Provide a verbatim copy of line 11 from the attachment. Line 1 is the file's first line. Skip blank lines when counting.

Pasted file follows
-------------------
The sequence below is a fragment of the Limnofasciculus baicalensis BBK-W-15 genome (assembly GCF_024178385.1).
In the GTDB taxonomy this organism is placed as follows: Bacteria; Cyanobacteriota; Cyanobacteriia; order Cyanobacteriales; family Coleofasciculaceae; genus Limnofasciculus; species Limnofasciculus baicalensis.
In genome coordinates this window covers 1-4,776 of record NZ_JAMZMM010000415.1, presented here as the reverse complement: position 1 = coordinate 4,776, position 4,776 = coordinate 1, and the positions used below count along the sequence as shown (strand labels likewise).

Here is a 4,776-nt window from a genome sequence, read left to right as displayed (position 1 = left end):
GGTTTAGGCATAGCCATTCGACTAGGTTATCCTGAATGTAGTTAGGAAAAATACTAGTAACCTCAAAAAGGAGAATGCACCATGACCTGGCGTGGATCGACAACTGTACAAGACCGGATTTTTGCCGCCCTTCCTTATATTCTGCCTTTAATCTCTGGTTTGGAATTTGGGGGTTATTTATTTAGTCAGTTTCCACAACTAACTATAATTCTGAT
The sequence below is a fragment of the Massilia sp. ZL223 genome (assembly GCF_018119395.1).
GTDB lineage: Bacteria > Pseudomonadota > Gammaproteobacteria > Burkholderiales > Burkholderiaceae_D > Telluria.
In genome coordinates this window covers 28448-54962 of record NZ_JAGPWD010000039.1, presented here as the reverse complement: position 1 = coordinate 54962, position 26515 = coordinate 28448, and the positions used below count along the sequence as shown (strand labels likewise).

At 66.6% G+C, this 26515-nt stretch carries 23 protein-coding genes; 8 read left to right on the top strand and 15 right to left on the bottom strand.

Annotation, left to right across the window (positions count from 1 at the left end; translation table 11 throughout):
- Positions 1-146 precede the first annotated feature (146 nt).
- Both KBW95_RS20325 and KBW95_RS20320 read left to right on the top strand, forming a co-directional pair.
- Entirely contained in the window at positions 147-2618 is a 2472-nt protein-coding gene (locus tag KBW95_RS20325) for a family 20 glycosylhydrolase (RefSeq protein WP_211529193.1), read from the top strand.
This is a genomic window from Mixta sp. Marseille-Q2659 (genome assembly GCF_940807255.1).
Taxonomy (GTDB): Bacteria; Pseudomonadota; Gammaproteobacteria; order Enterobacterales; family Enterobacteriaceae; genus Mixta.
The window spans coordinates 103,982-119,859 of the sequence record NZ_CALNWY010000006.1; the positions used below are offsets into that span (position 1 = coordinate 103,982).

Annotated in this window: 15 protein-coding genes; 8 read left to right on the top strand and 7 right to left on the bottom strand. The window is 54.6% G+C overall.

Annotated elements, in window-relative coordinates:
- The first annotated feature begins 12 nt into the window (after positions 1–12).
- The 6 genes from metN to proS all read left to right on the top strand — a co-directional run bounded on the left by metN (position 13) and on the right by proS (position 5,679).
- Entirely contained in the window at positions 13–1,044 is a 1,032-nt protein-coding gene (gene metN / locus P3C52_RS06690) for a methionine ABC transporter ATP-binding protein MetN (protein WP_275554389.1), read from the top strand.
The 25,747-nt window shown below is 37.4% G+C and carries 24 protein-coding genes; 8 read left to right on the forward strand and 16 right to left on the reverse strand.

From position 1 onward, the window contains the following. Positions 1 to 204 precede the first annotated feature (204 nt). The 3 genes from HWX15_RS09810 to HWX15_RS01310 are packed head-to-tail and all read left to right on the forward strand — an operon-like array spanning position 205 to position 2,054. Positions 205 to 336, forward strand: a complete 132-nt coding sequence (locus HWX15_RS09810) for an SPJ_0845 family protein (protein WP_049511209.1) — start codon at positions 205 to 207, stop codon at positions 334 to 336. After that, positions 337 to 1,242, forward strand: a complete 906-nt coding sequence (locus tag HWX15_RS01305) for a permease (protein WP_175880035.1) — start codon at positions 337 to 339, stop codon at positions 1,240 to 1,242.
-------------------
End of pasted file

- Positions 1-146 precede the first annotated feature (146 nt).